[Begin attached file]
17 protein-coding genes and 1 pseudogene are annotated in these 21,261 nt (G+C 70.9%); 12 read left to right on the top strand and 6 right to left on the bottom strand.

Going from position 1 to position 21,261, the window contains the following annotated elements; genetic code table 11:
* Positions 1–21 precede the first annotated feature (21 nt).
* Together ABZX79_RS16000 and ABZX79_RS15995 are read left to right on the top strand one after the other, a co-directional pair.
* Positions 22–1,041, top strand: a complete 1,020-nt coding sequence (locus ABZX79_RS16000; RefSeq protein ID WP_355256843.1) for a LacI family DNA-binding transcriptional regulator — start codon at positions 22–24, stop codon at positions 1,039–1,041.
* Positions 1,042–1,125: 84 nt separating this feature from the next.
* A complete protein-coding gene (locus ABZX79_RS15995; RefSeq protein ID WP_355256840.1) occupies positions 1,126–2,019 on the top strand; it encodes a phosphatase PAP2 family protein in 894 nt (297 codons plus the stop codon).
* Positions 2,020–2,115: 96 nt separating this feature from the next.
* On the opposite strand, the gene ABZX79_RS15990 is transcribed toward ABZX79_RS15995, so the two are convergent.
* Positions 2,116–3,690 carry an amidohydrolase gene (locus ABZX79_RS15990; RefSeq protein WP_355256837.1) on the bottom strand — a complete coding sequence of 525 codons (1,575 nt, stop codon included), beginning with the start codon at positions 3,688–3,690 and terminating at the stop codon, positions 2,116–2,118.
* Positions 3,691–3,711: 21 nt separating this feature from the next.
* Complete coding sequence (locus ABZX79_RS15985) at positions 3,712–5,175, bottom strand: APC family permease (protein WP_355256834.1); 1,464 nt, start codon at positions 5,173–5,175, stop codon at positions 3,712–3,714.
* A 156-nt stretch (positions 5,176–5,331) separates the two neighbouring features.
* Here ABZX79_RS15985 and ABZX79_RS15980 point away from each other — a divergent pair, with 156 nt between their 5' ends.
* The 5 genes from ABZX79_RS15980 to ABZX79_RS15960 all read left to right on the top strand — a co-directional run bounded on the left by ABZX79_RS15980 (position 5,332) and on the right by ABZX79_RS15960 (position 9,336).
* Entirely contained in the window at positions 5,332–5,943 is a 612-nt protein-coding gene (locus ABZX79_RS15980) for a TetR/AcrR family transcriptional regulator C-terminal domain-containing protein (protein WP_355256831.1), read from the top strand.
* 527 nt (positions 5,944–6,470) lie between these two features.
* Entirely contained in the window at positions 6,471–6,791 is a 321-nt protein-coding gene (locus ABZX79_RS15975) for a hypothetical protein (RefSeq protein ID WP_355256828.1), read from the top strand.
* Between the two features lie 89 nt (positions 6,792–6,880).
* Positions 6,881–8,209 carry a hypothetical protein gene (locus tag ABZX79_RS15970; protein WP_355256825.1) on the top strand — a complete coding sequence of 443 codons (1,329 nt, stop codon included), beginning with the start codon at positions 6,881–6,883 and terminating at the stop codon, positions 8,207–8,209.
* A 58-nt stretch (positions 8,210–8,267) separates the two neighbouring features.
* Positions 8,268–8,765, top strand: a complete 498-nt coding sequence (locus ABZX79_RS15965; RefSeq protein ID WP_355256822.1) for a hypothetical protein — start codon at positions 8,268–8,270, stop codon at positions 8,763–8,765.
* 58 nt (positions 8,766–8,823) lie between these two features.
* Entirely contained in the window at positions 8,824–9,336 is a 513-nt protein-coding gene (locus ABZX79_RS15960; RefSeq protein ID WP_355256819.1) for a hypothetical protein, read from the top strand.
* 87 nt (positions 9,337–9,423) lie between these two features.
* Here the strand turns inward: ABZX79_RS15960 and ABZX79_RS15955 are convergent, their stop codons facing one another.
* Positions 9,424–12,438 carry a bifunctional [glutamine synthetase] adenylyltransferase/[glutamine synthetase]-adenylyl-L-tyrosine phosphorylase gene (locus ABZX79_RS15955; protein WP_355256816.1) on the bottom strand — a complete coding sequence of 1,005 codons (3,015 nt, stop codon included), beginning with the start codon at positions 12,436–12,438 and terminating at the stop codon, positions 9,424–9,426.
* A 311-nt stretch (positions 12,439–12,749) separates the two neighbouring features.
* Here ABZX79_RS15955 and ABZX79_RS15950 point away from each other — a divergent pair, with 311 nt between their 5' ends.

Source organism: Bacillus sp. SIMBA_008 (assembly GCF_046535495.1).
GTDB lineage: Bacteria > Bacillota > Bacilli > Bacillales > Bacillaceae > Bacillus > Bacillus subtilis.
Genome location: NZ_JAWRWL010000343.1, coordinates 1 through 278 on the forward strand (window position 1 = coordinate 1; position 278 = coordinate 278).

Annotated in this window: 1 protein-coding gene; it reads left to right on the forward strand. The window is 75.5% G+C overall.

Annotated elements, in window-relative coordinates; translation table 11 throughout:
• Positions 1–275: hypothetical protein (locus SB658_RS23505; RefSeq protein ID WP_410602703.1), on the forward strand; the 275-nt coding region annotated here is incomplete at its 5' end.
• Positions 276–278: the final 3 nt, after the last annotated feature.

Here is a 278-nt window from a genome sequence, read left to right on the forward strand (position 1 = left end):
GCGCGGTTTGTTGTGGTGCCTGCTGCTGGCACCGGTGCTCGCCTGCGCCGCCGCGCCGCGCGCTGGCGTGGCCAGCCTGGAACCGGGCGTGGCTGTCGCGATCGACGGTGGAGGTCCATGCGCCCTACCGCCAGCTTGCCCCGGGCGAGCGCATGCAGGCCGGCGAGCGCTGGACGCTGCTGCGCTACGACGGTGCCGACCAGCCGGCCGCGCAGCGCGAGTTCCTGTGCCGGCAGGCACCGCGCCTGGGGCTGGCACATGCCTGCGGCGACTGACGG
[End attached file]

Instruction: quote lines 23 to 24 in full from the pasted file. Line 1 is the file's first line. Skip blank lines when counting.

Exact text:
* 58 nt (positions 8,766–8,823) lie between these two features.
* Entirely contained in the window at positions 8,824–9,336 is a 513-nt protein-coding gene (locus ABZX79_RS15960; RefSeq protein ID WP_355256819.1) for a hypothetical protein, read from the top strand.